Rights Offering: Everything You Need to Know
A rights offering takes place when a company needs to raise more money so they give current shareholders a chance to buy more stock during a fixed period.7 min read
2. How Does a Rights Offering Help?
3. How Does a Rights Offering Issue Work?
4. What Are the Benefits of a Rights Offering?
5. How Does an Insured Rights Offering Work?
6. What Are the Negatives of a Rights Offering?
7. What Steps Should a Company Take during a Rights Offering?
8. How Long Have Rights Offerings Existed?
9. What Are Rights?
10. What Is a Subscription Rate?
11. What Is a Subscription Price?
12. What's the Difference between Transferable and Non-Transferable Rights?
13. How Long Does a Rights Offering Remain Open?
14. How Does an Investor Step Up?
What Is a Rights Offering?
A rights offering takes place when a company needs to raise more money. Rather than offer shares to anyone, it gives current shareholders a chance to buy more stock during a fixed period.
How Does a Rights Offering Help?
This method lets shareholders keep their current level of ownership in the business while the company gets more capital. In most rights offerings, the existing shareholders get a discounted price for new stock purchases.
When a shareholder doesn't want to buy additional stock, he can transfer the rights on the open market, giving someone else a chance to buy company stock at a discounted price. Since the offering rate is low, the company is likely to sell most or all of its newly available stock.
The ability to transfer means that if a current stockholder doesn't want to buy more, he can easily find someone who will. The only catch is that the third party must buy within the fixed time frame of the rights offering.
How Does a Rights Offering Issue Work?
When a business does a rights offering, it is giving each shareholder the chance to buy one right for each share owned. The shareholders have no requirement to do anything. They can buy the maximum number of shares based on the rights issued. They can buy some shares but not enough to keep their current level of ownership. They can even pass on the rights offering completely. In most cases, those with shareholder rights don't pass, though. They either buy more or they transfer eligibility to someone else with an interest in owning shares of the business.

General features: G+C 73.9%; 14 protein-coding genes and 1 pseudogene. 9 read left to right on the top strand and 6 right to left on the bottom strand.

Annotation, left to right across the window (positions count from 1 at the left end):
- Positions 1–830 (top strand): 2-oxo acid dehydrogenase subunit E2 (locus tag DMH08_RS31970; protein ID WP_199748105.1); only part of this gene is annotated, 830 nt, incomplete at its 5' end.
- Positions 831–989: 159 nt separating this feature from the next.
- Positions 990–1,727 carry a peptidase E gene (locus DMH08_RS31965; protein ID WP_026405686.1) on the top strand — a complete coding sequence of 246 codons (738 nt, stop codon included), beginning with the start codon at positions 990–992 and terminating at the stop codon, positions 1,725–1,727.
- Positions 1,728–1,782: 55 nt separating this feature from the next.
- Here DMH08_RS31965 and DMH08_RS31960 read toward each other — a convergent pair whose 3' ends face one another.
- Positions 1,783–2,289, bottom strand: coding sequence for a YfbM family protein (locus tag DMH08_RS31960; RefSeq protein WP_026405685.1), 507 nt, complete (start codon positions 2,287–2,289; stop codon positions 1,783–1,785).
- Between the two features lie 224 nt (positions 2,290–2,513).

Sometimes, a company will include an oversubscription privilege. This choice lets shareholders increase their ownership interest in the company. When a rights offering doesn't lead to the sale of all outstanding shares, a shareholder can buy the extras. In the process, that shareholder gains a larger investment share. The company sets the rate, usually one additional share for every four rights owned.
Here is an example of a rights offering issue. A company has shares that have a current value of $10. In order to get more money, it asks existing shareholders to buy more stock. The company offers a discount of $8 per share as an incentive to the current shareholders.
These investors have a set time frame, known as an expiration date, to buy the stock or let someone else take their place. The expiration date is generally one to three months from the announcement date of the rights offering.
An actual example occurred in 2016. Full House Resorts, which trades as FLL on the New York Stock Exchange, had a rights offering. It didn't allow the transfer or purchase rights, though. The company sold shares of FLL at a steep discount of $1.30 each, with a maximum of roughly 3.8 million common shares available. It did allow current investors to buy more stock beyond their current ownership interest. This is a process known as over-subscription rights.
Investors had the opportunity to buy new shares starting on the announcement date, August 25, 2016. The expiration date for purchase buying shares was October 28, 2016.
Shareholders had good reason to buy more stock. FLL was trading at $1.84 on the announcement date. Each share had a discount of $0.54. The company's market cap was roughly $35 million that day.
FLL sold $5 million worth of stock. That money helped to secure the company's position in its industry. The shareholders were able to increase their investment in the company. Meanwhile, the value of the stock price only dropped slightly. It finished at $1.75. FLL gained $5 million at a cost of 9 cents per share.
What Are the Benefits of a Rights Offering?
During a company's early days, cash flow is a regular problem. A rights offering gives the company a chance to add more money without changing the current ownership holdings. This strategy is also a good way to pay off debt or buy a different company. It's also useful at times when banks are unwilling to offer a line of credit. During a down economy, a rights offering is a great way to raise funds internally.
A rights offering can save a business a lot of money. Nobody pays underwriting fees in a standard rights offering. In some instances, a company will choose to use an underwriter. When that happens, the underwriter agrees to buy shares at the subscription price. This is called an insured rights offering.
Many shareholders are happy to participate in a rights offering. An owner can add more shares to his current holdings. Alternately, this person can transfer status to someone else, who will gladly buy discounted stock in the business.
How Does an Insured Rights Offering Work?